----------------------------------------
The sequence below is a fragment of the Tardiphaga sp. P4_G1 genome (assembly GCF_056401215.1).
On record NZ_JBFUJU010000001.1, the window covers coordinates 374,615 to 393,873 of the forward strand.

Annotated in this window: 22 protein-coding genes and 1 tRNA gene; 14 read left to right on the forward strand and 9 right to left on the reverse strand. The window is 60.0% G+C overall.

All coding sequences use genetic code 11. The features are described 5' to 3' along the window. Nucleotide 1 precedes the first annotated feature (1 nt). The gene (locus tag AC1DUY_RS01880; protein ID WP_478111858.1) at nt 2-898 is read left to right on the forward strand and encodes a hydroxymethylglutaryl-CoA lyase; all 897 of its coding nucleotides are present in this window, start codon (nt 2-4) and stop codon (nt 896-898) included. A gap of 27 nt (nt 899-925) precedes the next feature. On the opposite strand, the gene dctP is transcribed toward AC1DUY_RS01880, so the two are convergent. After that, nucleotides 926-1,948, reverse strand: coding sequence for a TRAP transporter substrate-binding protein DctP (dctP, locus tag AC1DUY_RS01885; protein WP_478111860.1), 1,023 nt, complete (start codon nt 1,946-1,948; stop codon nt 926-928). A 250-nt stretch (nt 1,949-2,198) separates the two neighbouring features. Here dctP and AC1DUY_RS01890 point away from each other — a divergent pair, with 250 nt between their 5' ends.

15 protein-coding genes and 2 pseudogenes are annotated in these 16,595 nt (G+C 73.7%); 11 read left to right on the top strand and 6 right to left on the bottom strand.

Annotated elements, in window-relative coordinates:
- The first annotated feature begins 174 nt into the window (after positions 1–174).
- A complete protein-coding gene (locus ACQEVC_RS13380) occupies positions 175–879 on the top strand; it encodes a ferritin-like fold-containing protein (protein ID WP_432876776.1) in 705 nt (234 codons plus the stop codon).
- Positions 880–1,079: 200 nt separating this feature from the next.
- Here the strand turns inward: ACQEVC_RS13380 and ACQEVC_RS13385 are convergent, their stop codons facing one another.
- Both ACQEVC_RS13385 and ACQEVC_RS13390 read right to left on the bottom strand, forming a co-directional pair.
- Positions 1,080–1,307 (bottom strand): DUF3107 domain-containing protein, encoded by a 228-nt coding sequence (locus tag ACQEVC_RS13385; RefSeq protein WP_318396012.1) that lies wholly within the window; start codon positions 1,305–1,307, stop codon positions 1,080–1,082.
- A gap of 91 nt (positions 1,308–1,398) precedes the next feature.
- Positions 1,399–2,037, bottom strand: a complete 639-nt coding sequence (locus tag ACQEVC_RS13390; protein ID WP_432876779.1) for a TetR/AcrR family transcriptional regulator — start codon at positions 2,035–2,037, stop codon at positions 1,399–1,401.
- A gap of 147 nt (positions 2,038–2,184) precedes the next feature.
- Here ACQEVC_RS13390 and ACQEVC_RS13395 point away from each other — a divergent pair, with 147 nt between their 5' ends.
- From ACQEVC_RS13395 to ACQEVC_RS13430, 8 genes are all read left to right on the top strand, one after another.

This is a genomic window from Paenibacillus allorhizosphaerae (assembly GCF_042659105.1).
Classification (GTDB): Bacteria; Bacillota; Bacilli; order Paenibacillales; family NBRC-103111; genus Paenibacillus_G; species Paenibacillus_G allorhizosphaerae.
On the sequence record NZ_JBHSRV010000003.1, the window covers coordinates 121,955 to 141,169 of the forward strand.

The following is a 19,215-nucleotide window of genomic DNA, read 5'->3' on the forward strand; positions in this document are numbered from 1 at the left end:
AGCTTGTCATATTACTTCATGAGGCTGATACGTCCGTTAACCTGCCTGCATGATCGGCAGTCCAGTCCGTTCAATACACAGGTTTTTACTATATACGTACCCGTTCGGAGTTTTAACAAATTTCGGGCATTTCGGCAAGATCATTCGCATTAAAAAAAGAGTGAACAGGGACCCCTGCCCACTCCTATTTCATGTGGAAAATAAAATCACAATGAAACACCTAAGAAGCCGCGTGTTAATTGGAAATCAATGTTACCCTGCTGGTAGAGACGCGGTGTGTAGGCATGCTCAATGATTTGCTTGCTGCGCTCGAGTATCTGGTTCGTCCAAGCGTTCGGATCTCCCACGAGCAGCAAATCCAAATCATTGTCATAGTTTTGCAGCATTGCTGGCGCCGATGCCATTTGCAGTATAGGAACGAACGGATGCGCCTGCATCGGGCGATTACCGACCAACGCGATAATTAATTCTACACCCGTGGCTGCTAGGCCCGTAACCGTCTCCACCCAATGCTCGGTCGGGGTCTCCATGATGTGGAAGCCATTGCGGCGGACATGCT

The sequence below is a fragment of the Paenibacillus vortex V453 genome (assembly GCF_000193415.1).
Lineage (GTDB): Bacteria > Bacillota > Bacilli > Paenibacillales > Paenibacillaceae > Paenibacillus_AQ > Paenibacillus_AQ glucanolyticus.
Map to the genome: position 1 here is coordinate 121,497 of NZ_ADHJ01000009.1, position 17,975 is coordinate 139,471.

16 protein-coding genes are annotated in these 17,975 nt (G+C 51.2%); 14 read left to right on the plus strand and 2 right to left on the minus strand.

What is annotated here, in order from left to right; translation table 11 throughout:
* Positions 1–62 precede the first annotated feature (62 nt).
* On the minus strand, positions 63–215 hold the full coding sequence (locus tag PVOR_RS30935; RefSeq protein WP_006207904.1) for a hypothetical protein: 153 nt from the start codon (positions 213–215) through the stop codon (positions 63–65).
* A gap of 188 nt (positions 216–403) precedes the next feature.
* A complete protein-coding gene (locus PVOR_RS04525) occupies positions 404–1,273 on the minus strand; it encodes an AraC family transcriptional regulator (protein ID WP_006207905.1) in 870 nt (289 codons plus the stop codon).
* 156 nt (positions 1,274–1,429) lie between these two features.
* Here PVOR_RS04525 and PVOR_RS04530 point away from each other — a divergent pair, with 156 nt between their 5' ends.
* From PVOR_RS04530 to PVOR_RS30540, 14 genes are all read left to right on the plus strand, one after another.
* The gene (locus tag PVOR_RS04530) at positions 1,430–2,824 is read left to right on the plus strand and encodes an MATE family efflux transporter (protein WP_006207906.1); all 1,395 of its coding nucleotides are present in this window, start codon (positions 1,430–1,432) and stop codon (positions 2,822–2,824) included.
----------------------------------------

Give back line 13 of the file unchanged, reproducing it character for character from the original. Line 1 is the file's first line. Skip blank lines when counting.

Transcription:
- A gap of 91 nt (positions 1,308–1,398) precedes the next feature.